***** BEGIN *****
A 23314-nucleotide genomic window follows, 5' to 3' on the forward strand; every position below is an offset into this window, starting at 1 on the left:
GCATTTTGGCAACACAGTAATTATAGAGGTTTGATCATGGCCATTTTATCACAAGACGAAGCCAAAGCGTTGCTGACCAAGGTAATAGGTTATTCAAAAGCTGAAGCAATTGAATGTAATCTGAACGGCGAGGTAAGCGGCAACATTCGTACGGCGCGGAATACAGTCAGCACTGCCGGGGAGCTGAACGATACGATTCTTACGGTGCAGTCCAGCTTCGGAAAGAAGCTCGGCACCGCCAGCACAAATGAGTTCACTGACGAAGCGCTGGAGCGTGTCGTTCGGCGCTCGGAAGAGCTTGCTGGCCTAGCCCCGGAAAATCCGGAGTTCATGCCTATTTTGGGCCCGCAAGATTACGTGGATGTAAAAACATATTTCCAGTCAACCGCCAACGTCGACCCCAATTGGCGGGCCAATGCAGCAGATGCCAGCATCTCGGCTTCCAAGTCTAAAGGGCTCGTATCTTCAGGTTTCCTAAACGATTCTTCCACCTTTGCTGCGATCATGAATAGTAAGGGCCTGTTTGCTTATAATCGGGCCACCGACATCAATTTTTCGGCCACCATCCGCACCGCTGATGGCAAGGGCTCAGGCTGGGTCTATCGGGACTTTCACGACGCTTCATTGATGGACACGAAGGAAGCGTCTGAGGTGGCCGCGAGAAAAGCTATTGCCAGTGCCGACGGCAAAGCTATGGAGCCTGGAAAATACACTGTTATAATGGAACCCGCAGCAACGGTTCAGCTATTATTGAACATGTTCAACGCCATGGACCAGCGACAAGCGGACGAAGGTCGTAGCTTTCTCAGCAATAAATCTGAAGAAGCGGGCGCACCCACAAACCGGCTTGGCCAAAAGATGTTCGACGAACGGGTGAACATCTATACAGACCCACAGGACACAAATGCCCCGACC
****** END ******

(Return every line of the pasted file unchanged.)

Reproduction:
A 23314-nucleotide genomic window follows, 5' to 3' on the forward strand; every position below is an offset into this window, starting at 1 on the left:
GCATTTTGGCAACACAGTAATTATAGAGGTTTGATCATGGCCATTTTATCACAAGACGAAGCCAAAGCGTTGCTGACCAAGGTAATAGGTTATTCAAAAGCTGAAGCAATTGAATGTAATCTGAACGGCGAGGTAAGCGGCAACATTCGTACGGCGCGGAATACAGTCAGCACTGCCGGGGAGCTGAACGATACGATTCTTACGGTGCAGTCCAGCTTCGGAAAGAAGCTCGGCACCGCCAGCACAAATGAGTTCACTGACGAAGCGCTGGAGCGTGTCGTTCGGCGCTCGGAAGAGCTTGCTGGCCTAGCCCCGGAAAATCCGGAGTTCATGCCTATTTTGGGCCCGCAAGATTACGTGGATGTAAAAACATATTTCCAGTCAACCGCCAACGTCGACCCCAATTGGCGGGCCAATGCAGCAGATGCCAGCATCTCGGCTTCCAAGTCTAAAGGGCTCGTATCTTCAGGTTTCCTAAACGATTCTTCCACCTTTGCTGCGATCATGAATAGTAAGGGCCTGTTTGCTTATAATCGGGCCACCGACATCAATTTTTCGGCCACCATCCGCACCGCTGATGGCAAGGGCTCAGGCTGGGTCTATCGGGACTTTCACGACGCTTCATTGATGGACACGAAGGAAGCGTCTGAGGTGGCCGCGAGAAAAGCTATTGCCAGTGCCGACGGCAAAGCTATGGAGCCTGGAAAATACACTGTTATAATGGAACCCGCAGCAACGGTTCAGCTATTATTGAACATGTTCAACGCCATGGACCAGCGACAAGCGGACGAAGGTCGTAGCTTTCTCAGCAATAAATCTGAAGAAGCGGGCGCACCCACAAACCGGCTTGGCCAAAAGATGTTCGACGAACGGGTGAACATCTATACAGACCCACAGGACACAAATGCCCCGACC